• Kingdom South has lots of alpacas and needs iron for its heavy cavalry. King South is an epicurean slob, but cares much about his people, who loves him back (mainly because of light taxation and reasonable justice system and code of laws).
  • Kingdom North has iron and needs nice and warm textiles because winters there are horrible. King North is very greedy and (as you’ll read) has a nice business going on.
  • Kingdom N and S are very good commercial partners and enjoy a long military alliance against the orcs. There is a sound that would enable them to trade by sea avoiding to sail around the big Isle of Nasty Waters, but it is home to a strangely active dragon (currently trying to assemble a big hoard to attract a mate). No one goes in the Dragon Sound
 almost no one.
  • Oversea trading is done via the Trading League, a trust of ship-owners owning galleons seaworthy enough to double the Isle of Nasty Waters. They have bought out, brought in or sunk all other trading companies in the two kingdoms, and talked the kings into taxing imports not coming from the the kingdoms, resorting to pretty much anything to keep on being the real “king of the hill”.
  • Marks on the borders of the two kingdoms would like to be independent, squish the orcs, grab & settle on their lands and join in a league, thus securing an inland trade route. If they could get rid of the dragon they could also secure the Dragon Sound, the Isle of Bad Waters and make the Trading League’s operations less viable unless they get a nice share.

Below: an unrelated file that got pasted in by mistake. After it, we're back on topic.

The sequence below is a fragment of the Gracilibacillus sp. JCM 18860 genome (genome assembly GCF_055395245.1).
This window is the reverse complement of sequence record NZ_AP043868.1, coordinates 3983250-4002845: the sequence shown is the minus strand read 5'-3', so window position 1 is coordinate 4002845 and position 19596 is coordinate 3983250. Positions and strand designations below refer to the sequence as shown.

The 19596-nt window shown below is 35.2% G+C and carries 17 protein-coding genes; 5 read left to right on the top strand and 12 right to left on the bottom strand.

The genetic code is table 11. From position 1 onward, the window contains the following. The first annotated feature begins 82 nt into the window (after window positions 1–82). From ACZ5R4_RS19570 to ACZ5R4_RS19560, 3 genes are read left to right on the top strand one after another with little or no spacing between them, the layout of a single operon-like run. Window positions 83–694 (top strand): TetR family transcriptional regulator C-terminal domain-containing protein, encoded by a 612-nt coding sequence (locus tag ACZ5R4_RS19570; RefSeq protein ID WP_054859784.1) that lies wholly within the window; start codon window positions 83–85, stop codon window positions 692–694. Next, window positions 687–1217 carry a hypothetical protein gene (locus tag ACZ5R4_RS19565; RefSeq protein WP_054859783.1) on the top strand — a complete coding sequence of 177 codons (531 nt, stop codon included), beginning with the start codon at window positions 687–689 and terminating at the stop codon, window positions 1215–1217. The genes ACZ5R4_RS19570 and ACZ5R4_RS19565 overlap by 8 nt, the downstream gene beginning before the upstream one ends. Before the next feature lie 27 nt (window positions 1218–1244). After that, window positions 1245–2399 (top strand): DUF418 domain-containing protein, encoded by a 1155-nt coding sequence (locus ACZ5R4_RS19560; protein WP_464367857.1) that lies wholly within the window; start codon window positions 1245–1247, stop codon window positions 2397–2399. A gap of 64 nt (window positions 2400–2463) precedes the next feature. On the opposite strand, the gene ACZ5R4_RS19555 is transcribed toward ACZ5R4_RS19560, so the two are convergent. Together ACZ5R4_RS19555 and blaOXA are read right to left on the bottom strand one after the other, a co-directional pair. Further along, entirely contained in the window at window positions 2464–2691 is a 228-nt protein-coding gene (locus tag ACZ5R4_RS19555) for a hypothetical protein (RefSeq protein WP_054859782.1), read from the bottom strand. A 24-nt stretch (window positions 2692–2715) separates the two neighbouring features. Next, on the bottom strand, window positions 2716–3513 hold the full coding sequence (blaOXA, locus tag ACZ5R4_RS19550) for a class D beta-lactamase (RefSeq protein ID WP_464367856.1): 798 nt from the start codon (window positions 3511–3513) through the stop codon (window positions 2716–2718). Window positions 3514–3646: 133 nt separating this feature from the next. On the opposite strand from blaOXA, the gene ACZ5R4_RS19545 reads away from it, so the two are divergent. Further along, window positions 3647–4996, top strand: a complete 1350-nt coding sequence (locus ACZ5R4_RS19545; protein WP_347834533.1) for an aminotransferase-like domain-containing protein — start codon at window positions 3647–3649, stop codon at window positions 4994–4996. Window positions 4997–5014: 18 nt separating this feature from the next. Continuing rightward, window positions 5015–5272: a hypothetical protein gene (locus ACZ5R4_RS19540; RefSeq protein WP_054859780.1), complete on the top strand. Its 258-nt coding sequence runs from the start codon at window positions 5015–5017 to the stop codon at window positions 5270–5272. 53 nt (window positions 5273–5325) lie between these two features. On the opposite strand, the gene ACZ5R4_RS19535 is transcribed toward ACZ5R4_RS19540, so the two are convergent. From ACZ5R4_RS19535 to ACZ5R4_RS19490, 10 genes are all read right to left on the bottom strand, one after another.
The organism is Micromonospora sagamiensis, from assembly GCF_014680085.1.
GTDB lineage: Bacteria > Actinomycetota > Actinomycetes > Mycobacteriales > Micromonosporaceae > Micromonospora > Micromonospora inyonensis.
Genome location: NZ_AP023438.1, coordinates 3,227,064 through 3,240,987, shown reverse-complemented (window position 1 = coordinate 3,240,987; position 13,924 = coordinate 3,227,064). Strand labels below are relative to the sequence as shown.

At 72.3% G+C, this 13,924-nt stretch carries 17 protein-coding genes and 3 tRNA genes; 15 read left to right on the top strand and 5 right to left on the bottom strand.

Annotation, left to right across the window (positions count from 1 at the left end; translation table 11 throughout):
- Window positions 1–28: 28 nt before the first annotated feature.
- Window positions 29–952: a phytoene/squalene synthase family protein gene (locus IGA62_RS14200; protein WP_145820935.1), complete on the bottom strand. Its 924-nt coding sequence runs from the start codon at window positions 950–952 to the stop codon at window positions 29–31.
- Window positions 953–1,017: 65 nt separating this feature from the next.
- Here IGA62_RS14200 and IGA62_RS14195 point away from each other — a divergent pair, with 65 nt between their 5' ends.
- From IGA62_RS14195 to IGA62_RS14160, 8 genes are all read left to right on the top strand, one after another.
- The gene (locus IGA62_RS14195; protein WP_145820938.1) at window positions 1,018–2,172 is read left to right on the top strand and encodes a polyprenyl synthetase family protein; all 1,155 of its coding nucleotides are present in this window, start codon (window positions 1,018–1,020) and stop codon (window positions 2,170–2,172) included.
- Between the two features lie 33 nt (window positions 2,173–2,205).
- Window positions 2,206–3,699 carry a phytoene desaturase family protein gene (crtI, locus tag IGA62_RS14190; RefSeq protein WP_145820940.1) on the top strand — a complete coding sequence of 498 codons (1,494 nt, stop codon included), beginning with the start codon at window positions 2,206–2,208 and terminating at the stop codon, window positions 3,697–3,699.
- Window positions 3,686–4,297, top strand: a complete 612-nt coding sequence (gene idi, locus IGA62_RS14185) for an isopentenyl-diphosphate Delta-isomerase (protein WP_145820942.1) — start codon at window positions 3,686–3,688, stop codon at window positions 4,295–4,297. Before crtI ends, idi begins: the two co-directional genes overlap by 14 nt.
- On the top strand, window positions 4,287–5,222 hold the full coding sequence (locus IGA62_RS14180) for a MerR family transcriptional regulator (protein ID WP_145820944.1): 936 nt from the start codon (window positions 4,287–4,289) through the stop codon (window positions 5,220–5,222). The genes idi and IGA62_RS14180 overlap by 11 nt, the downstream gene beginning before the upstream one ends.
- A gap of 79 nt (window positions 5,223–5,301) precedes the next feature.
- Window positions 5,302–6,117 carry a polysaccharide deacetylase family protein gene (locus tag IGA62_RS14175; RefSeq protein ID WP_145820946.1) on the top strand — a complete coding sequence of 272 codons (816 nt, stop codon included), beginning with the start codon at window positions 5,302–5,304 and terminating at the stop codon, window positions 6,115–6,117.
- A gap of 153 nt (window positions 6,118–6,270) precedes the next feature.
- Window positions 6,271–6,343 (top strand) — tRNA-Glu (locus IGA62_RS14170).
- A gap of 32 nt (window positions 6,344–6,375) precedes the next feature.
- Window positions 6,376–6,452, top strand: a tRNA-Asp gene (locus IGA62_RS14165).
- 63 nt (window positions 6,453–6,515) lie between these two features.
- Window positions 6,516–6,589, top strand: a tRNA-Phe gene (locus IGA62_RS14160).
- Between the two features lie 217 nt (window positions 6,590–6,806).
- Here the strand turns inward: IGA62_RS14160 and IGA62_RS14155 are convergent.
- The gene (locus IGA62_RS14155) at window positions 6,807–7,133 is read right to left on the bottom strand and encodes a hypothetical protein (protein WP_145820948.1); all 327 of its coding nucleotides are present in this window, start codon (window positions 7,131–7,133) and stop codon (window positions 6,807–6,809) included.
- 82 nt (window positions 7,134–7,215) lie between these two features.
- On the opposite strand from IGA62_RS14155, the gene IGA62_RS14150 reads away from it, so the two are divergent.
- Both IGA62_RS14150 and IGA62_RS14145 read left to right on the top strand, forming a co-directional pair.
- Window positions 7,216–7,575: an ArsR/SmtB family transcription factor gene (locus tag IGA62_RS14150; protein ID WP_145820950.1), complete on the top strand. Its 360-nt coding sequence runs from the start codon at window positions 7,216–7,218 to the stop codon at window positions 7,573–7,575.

• Independent pirates try to capture ships for ransom around the Isle of Bad Waters, sometimes fleeing in the sound, where they pay the dragon for protection. They could team up and settle in the sound, as the kingdoms’ war navies are not that big.
  • In the North big landowners are a bit grumpy because of the trading guild, as local winterflax (a kind of flax that lives north) is not commercially viable anymore. Their distance from their Capital makes them not really politically powerful or active. The King doesn’t care as he owns the iron mines, financing fortresses and mercenaries with money gotten from the mines and its thieves guild.
  • Said mercenaries can kick orc asses before breakfast, no sweat, but want to be paid. Or else.
  • The Archery Commanders in the South see the whole heavy cavalry thing as an overly expensive exercise that not only takes away a lot of their prestige, but makes the South Kingdom reliant on foreigners to equip their army, and would like for this shenanigans started by young hipsters to stop and return to the old traditional mounted archer. The “new” heavy cavalry Commanders are a smart bunch of young and brave officers that study military theory, fight very effectively (think winged hussars) and are a bit annoyed at their gramps using strategies and tactics from a few centuries ago.